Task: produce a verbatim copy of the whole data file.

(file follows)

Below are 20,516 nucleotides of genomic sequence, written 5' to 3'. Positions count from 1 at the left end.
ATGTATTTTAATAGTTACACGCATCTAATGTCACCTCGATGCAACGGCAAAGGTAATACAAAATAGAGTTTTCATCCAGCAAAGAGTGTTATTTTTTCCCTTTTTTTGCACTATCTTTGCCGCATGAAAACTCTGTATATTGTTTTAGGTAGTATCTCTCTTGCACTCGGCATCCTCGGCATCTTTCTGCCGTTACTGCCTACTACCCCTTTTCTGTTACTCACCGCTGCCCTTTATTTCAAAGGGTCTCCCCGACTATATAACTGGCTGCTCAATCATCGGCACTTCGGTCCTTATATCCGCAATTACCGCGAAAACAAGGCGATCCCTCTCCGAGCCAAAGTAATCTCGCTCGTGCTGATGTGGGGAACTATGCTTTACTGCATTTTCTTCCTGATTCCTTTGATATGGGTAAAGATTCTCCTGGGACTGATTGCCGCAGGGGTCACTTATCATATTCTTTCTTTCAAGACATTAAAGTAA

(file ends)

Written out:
Below are 20,516 nucleotides of genomic sequence, written 5' to 3'. Positions count from 1 at the left end.
ATGTATTTTAATAGTTACACGCATCTAATGTCACCTCGATGCAACGGCAAAGGTAATACAAAATAGAGTTTTCATCCAGCAAAGAGTGTTATTTTTTCCCTTTTTTTGCACTATCTTTGCCGCATGAAAACTCTGTATATTGTTTTAGGTAGTATCTCTCTTGCACTCGGCATCCTCGGCATCTTTCTGCCGTTACTGCCTACTACCCCTTTTCTGTTACTCACCGCTGCCCTTTATTTCAAAGGGTCTCCCCGACTATATAACTGGCTGCTCAATCATCGGCACTTCGGTCCTTATATCCGCAATTACCGCGAAAACAAGGCGATCCCTCTCCGAGCCAAAGTAATCTCGCTCGTGCTGATGTGGGGAACTATGCTTTACTGCATTTTCTTCCTGATTCCTTTGATATGGGTAAAGATTCTCCTGGGACTGATTGCCGCAGGGGTCACTTATCATATTCTTTCTTTCAAGACATTAAAGTAA